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Leukocyte formula

The leukocyte formula is the percentage of the various forms of leukocytes in the blood, counted in a stained smear. It is subject to significant individual fluctuations (table 1). For a correct understanding of the shifts occurring in the blood, it is necessary to take into account not only percentage (relative), but also absolute values ​​(the content of each type of leukocytes in 1 mm 3 of blood). For this, the percentage of these cells is multiplied by the total number of blood leukocytes without two zeros. For example: the number of leukocytes in 1 mm 3 of blood - 6500, monocytes - 7%. The absolute number of monocytes in 1 mm 3 of blood is 7X65 = 455. The content of one type of white blood cells (see) may vary independently of the others. Thus, when bone marrow is inhibited, the absolute number of neutrophils decreases, and lymphocytes may remain unchanged, but their percentage increases. This will be relative lymphocytosis. For example: in typhoid fever, the number of leukocytes can be reduced to 3000 in 1 mm 3 , and lymphocytes can be 50%. Meanwhile, the absolute number of lymphocytes here is 50X30 = 1500, i.e. there is no absolute lymphocytosis.

Shifts in the leukocyte formula may depend on the redistribution of leukocytes in the vascular bed or on changes in the activity of the blood-forming organs . With the accelerated regeneration of cells, mainly neutrophils, the number of stab cells increases in the blood, young, immature forms are found - metamyelocytes, myelocytes. Such a change in leukocyte formula (characteristic, in particular, for inflammatory processes) is called a neutrophil shift to the left (the numbers on the left side of the record increase).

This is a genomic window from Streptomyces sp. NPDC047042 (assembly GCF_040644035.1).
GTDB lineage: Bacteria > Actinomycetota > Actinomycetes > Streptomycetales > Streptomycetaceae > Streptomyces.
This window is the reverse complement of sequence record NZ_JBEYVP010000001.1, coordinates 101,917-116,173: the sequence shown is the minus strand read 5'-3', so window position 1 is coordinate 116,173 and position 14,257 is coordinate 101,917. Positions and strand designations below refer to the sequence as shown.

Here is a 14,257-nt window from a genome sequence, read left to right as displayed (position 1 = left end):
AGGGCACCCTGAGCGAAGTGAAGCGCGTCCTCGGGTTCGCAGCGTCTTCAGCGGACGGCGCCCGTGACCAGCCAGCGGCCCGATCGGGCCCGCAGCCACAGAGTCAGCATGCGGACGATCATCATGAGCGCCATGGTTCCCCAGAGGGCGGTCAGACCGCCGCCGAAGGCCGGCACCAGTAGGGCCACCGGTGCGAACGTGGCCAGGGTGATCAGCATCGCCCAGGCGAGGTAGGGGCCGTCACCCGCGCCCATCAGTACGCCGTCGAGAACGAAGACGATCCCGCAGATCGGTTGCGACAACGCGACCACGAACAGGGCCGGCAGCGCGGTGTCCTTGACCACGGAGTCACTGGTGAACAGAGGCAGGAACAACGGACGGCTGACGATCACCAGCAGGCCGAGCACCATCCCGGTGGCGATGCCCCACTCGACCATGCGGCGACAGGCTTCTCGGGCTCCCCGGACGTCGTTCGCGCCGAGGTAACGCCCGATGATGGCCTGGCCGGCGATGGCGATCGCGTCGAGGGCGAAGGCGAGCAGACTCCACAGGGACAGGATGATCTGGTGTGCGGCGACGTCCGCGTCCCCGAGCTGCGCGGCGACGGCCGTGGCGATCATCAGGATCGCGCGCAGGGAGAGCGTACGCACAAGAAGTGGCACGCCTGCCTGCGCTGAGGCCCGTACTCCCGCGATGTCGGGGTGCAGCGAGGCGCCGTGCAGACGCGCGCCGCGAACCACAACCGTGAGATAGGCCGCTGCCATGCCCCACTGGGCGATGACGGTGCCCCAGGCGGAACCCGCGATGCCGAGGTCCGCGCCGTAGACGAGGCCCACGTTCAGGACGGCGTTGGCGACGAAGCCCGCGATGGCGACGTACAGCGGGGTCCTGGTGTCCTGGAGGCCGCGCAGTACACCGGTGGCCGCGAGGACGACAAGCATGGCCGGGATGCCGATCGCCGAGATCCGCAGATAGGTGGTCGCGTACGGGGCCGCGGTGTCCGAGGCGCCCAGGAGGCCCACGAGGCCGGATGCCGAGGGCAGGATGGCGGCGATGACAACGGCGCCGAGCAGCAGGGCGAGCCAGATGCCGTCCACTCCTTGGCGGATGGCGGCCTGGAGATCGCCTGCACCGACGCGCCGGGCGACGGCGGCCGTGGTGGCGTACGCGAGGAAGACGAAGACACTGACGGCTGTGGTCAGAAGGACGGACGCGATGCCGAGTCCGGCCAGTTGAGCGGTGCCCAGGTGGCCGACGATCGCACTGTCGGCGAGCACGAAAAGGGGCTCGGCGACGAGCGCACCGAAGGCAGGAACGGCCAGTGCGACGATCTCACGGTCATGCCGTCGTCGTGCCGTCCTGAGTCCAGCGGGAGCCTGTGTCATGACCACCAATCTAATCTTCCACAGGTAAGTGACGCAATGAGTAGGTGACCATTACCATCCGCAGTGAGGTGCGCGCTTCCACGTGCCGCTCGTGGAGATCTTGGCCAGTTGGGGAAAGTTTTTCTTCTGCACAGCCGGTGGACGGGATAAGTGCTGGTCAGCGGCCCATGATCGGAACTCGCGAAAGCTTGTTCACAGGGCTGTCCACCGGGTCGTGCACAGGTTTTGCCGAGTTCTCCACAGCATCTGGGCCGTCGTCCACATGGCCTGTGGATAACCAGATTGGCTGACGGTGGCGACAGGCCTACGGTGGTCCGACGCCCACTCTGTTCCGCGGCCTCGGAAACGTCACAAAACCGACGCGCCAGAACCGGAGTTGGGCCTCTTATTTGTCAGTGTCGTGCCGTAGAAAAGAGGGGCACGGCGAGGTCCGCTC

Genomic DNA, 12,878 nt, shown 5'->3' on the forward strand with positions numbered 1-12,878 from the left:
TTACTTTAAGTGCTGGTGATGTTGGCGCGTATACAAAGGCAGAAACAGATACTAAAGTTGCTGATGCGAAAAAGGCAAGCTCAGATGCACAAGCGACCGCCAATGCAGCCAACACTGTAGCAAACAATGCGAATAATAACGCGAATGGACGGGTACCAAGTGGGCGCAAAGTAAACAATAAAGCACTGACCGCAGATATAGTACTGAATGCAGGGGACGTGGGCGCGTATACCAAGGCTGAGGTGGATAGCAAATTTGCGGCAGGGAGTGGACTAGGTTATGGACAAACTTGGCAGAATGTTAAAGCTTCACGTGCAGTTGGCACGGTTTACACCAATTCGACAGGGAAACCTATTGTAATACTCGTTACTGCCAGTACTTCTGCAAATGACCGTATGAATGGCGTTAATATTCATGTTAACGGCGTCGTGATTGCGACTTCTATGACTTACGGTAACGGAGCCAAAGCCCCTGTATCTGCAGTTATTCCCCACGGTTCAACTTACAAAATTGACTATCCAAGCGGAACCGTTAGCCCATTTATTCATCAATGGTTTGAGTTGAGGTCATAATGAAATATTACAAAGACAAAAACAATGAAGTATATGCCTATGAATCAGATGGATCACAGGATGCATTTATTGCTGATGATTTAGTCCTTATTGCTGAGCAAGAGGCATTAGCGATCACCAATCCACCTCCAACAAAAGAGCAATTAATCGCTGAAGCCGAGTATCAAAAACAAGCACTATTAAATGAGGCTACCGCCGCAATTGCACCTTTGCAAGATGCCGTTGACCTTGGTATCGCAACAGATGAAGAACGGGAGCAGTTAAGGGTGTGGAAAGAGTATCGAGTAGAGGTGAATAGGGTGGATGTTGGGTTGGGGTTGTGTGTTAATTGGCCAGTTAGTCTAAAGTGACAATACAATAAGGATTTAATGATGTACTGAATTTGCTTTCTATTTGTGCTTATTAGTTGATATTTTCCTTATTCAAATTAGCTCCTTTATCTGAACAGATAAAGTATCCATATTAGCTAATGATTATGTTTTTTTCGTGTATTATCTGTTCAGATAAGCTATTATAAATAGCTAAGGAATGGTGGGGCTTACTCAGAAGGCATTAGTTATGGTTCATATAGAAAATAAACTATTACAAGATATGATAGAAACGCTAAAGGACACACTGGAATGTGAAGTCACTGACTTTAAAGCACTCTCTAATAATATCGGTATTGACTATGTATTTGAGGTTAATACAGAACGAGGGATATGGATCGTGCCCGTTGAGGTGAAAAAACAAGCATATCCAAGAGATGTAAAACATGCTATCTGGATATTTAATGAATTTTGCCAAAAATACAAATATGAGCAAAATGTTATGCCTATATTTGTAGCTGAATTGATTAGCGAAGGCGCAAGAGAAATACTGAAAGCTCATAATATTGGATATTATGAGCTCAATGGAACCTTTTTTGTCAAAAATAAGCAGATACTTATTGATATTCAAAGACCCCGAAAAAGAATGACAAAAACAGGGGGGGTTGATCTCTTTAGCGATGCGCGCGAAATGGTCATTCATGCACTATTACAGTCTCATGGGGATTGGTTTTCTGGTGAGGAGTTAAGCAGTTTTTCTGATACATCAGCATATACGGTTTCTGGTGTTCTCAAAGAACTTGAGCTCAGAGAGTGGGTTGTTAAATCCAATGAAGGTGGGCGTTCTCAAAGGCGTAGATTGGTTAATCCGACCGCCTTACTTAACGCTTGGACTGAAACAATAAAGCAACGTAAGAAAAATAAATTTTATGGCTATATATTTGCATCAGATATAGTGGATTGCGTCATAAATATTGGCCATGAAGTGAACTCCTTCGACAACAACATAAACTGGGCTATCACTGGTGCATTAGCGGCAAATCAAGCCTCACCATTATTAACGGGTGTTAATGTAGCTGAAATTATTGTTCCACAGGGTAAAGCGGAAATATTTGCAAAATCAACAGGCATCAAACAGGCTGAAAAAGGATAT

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Changes in leukocyte formula cannot be considered in isolation from the overall clinical picture. For example, for infections caused by coccal flora, neutrophilic leukocytosis with a shift to the left and eosinopenia is typical, for typhoid-paratyphoid diseases, influenza virus, and brucellosis , a picture of bone marrow depression with neutropenia and relative lymphocytosis is characteristic. However, an increase in the number of neutrophils in the case of viral flu may indicate not only recovery, but also a complication of the disease with a bacterial infection. When counting leukocyte formula, attention should also be paid to pathological changes in leukocytes: the appearance of large (“toxic”) grain in neutrophils, indicating severe intoxication in a patient, degenerative changes — vacuolation of cytoplasm and nuclei, pycnosis (shrinkage) of nuclei, etc. In the same smear take into account changes in red blood cells (see).
limits of normal oscillations of various forms of white blood cells

Leukocyte formula - the percentage of certain types of leukocytes in the blood. Leukocyte formulas make up as many leukocytes as possible in a stained dry blood smear, but not less than 200. It makes it possible to evaluate the functional state of those different hematopoietic tissues that are supplied to the blood by certain types of leukocytes. Leukocyte formula is subject to significant fluctuations in healthy people. In practice, leukocyte formula of human blood proposed by V. Schilling (table 1) is used most often.